Your Thursday Briefing


Donald Trump last night became the first U.S. president to be impeached twice, as the House voted 232 to 197 to charge him with inciting insurrection over the breach of the Capitol last week by his loyalists, in which five people, including a police officer, died.

Ten Republicans joined Democrats in voting for impeachment. During the debate, a few allies defended Mr. Trump, but most in his party simply argued that a rush to impeach raised constitutional questions. You can read comments from lawmakers here.

Presidential address: As Congress debated his role in last week’s attack, Mr. Trump issued a statement amid warnings of a nationwide wave of violence surrounding Joe Biden’s inauguration next week: “In light of reports of more demonstrations, I urge that there must be NO violence, NO lawbreaking and NO vandalism of any kind.”

Across the Atlantic: The riot at the Capitol and Republicans’ bogus claims of election fraud have led populist former allies of Mr. Trump, such as the French far-right politician Marine Le Pen and President Andrzej Duda of Poland, to distance themselves from him.

What’s next: No president has ever been impeached twice or in his last days in office, and none have ever been convicted. Our reporters outline the next steps in the process.

China, facing its worst coronavirus outbreaks since last summer, placed more than 22 million people under lockdown, double the number affected last January in Wuhan and testing the government’s ability to beat back the infections.

At an average of 109 new cases a day over the past week, the flare-ups are small compared with the devastation in other countries, but they threaten to undercut the success China has had in subduing the virus and restarting the economy. The lockdown includes the cities of Shijiazhuang, Xingtai and Langfang and districts within Beijing.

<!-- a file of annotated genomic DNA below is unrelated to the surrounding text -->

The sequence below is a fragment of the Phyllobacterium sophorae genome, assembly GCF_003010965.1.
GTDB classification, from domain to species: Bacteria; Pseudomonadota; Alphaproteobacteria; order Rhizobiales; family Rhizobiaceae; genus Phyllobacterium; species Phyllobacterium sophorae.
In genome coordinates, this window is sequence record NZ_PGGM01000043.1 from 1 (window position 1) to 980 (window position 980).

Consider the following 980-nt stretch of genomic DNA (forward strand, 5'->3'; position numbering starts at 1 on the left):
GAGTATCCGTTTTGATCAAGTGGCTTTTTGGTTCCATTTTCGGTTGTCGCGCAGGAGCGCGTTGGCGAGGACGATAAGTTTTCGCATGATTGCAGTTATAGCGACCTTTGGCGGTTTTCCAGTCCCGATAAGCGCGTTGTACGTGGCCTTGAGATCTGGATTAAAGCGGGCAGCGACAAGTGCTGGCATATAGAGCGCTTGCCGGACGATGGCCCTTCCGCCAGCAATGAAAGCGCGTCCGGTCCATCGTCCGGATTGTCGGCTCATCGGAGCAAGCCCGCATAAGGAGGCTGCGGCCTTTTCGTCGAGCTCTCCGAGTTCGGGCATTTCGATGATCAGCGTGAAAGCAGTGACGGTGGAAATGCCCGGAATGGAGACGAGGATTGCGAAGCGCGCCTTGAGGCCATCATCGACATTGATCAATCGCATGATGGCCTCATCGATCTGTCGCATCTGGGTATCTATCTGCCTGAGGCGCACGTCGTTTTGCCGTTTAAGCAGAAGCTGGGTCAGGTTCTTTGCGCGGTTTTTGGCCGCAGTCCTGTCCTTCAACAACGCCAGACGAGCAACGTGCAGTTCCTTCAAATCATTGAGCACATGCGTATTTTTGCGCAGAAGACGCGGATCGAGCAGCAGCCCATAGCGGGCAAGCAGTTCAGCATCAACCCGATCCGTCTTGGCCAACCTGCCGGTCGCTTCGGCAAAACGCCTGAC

Related: In another possible setback for China, scientists in Brazil have downgraded the efficacy of its CoronaVac vaccine to just over 50 percent — far below the 78 percent level announced last week. The implications could impair China’s push to provide its vaccine to the developing world.

Here are the latest updates and maps of the pandemic.

In other developments:

  • More than 4,400 deaths from the coronavirus were reported across the U.S. on Tuesday, another daily record.

  • Johnson & Johnson expects to release results from its one-dose coronavirus vaccine trial in as little as two weeks, but production is behind schedule because of manufacturing delays.

  • It is “not possible” for Germany to end its lockdown on Feb. 1 as scheduled, the health minister said on Wednesday: “This virus is still too present for that, and the health care system is still too burdened.”

  • Spain registered almost 39,000 new cases of Covid-19 on Wednesday, the highest daily count since the pandemic inundated the country in March.

  • As eligibility for vaccines expands, states across the U.S. are scrambling to meet the skyrocketing demand.

Despite the threat of being jailed upon arrival, the Russian opposition leader Aleksei Navalny said yesterday that he would fly to Moscow this weekend, after spending months recovering in Germany from a nerve-agent attack believed to have been carried out by the Russian state.

Mr. Navalny was poisoned in Siberia in August in what he and Western officials say was an assassination attempt by the Russian government. He fell into a coma and was flown to Berlin for treatment.

The announcement of his return came two days after Russia’s prison authority petitioned a court to imprison Mr. Navalny for what it said was violating the terms of an earlier suspended prison sentence.

Remarks: “They are doing everything they can to scare me,” Mr. Navalny said of the Russian authorities in an Instagram post. “But I don’t much care about what they are doing. Russia is my country, Moscow is my city, and I miss them.”

Analysis: “The Kremlin has gone so far in its game of raising the stakes, sharply increasing expectations that Navalny will be arrested, that not arresting him will be seen by conservatives and security officials as a show of weakness,” Tatiana Stanovaya, of the Carnegie Moscow Center, said. “They expected that he would not return.”

In the years after the Korean War, refugees like Han Gi-taek, above, arrived in Haean, a town on the border with North Korea, to build a new life. Stray land mines and the brutal cold made the land hard to cultivate, so the government promised the settlers that they would be allowed to keep the land if they worked it for 10 years.

Now, after a long holdup over thorny legal issues, South Korea is making good on its promise to 160 families. Our correspondent looked at their battle to make the town home.

Massacre in Ethiopia: At least 80 people were killed on Tuesday when unidentified gunmen stormed through a village in the Benishangul-Gumuz region, along the border with Sudan, in the latest of a series of ethnically driven massacres in the area.